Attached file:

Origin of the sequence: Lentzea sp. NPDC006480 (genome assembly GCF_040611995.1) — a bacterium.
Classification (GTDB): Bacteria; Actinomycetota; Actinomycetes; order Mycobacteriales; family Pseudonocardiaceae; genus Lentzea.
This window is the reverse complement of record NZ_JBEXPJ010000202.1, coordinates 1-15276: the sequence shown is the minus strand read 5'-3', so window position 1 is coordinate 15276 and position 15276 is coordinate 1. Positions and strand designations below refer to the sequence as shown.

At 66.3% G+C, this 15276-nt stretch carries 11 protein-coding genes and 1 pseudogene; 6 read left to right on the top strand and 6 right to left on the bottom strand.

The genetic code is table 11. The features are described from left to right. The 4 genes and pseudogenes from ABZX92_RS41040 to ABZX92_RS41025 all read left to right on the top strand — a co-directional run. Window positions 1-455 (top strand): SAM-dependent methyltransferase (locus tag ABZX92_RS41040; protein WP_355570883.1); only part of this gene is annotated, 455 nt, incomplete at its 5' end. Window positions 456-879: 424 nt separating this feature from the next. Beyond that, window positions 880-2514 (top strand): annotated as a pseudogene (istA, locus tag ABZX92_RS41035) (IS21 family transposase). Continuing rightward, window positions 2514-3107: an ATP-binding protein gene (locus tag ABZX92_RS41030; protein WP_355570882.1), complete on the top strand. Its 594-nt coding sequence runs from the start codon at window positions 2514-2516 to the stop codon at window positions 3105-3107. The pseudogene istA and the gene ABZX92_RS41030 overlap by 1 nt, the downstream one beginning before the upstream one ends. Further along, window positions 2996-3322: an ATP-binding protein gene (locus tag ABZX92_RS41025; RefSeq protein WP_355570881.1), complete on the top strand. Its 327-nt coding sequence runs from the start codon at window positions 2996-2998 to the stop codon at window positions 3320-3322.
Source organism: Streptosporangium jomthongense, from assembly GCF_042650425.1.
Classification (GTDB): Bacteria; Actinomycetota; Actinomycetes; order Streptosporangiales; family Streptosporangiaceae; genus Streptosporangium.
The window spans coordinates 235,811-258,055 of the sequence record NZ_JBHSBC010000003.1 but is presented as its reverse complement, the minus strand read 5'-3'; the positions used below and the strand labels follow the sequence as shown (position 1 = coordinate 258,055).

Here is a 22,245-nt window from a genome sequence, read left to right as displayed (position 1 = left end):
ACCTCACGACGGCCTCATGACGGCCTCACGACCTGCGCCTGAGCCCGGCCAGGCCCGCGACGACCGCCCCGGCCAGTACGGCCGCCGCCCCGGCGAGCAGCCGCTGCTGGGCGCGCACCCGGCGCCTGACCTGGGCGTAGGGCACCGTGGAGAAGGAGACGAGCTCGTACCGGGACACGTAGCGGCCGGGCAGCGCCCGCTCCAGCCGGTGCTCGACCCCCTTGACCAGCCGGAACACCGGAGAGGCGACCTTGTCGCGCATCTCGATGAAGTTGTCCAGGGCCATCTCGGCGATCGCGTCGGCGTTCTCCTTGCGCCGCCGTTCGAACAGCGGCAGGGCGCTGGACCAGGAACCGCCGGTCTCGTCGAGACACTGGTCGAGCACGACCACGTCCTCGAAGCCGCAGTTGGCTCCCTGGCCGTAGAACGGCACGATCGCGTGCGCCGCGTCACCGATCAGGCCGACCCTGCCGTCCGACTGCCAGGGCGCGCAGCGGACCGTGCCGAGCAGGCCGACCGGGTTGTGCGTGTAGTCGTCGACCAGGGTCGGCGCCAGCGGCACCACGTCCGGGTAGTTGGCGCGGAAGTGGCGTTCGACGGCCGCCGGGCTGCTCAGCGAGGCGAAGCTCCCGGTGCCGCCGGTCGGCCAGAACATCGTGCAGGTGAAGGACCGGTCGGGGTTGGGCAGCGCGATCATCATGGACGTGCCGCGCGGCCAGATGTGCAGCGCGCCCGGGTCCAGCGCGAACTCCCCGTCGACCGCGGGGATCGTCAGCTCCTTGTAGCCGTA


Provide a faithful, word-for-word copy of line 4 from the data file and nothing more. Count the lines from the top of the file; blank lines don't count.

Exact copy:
At 66.3% G+C, this 15276-nt stretch carries 11 protein-coding genes and 1 pseudogene; 6 read left to right on the top strand and 6 right to left on the bottom strand.